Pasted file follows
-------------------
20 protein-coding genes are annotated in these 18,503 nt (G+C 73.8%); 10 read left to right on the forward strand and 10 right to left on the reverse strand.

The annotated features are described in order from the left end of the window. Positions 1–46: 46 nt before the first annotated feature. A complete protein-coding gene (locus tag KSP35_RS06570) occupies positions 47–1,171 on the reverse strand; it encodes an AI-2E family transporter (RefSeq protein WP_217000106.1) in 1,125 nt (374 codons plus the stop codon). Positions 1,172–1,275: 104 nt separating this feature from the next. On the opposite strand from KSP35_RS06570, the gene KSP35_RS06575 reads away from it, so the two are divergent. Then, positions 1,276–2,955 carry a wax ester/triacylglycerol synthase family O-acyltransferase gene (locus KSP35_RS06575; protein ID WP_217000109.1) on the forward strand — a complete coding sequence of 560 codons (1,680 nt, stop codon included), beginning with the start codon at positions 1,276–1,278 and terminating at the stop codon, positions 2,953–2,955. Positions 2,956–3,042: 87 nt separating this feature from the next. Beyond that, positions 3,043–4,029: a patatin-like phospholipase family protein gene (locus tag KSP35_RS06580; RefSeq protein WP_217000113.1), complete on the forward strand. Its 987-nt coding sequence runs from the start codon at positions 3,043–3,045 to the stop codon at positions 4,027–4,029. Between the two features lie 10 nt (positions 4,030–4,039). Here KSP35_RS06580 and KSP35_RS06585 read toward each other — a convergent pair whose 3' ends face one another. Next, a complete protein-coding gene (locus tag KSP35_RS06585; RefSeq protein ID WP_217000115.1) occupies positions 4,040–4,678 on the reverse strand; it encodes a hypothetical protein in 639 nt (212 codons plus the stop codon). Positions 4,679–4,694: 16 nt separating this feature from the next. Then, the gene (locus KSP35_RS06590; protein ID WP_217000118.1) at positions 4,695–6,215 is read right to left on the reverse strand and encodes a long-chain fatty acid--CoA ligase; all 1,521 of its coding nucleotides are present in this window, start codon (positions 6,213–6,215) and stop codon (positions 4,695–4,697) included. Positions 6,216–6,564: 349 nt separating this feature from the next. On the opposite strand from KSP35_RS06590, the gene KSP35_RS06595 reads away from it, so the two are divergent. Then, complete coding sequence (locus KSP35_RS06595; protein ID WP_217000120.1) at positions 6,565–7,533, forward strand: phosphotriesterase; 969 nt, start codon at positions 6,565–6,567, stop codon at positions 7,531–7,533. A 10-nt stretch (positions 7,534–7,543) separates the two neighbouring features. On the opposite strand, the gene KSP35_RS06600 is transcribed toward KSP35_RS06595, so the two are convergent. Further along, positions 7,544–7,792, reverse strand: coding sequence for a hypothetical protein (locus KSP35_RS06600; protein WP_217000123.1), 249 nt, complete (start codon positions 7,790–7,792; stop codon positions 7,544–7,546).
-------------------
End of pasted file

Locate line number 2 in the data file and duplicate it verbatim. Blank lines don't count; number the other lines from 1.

The annotated features are described in order from the left end of the window. Positions 1–46: 46 nt before the first annotated feature. A complete protein-coding gene (locus tag KSP35_RS06570) occupies positions 47–1,171 on the reverse strand; it encodes an AI-2E family transporter (RefSeq protein WP_217000106.1) in 1,125 nt (374 codons plus the stop codon). Positions 1,172–1,275: 104 nt separating this feature from the next. On the opposite strand from KSP35_RS06570, the gene KSP35_RS06575 reads away from it, so the two are divergent. Then, positions 1,276–2,955 carry a wax ester/triacylglycerol synthase family O-acyltransferase gene (locus KSP35_RS06575; protein ID WP_217000109.1) on the forward strand — a complete coding sequence of 560 codons (1,680 nt, stop codon included), beginning with the start codon at positions 1,276–1,278 and terminating at the stop codon, positions 2,953–2,955. Positions 2,956–3,042: 87 nt separating this feature from the next. Beyond that, positions 3,043–4,029: a patatin-like phospholipase family protein gene (locus tag KSP35_RS06580; RefSeq protein WP_217000113.1), complete on the forward strand. Its 987-nt coding sequence runs from the start codon at positions 3,043–3,045 to the stop codon at positions 4,027–4,029. Between the two features lie 10 nt (positions 4,030–4,039). Here KSP35_RS06580 and KSP35_RS06585 read toward each other — a convergent pair whose 3' ends face one another. Next, a complete protein-coding gene (locus tag KSP35_RS06585; RefSeq protein ID WP_217000115.1) occupies positions 4,040–4,678 on the reverse strand; it encodes a hypothetical protein in 639 nt (212 codons plus the stop codon). Positions 4,679–4,694: 16 nt separating this feature from the next. Then, the gene (locus KSP35_RS06590; protein ID WP_217000118.1) at positions 4,695–6,215 is read right to left on the reverse strand and encodes a long-chain fatty acid--CoA ligase; all 1,521 of its coding nucleotides are present in this window, start codon (positions 6,213–6,215) and stop codon (positions 4,695–4,697) included. Positions 6,216–6,564: 349 nt separating this feature from the next. On the opposite strand from KSP35_RS06590, the gene KSP35_RS06595 reads away from it, so the two are divergent. Then, complete coding sequence (locus KSP35_RS06595; protein ID WP_217000120.1) at positions 6,565–7,533, forward strand: phosphotriesterase; 969 nt, start codon at positions 6,565–6,567, stop codon at positions 7,531–7,533. A 10-nt stretch (positions 7,534–7,543) separates the two neighbouring features. On the opposite strand, the gene KSP35_RS06600 is transcribed toward KSP35_RS06595, so the two are convergent. Further along, positions 7,544–7,792, reverse strand: coding sequence for a hypothetical protein (locus KSP35_RS06600; protein WP_217000123.1), 249 nt, complete (start codon positions 7,790–7,792; stop codon positions 7,544–7,546).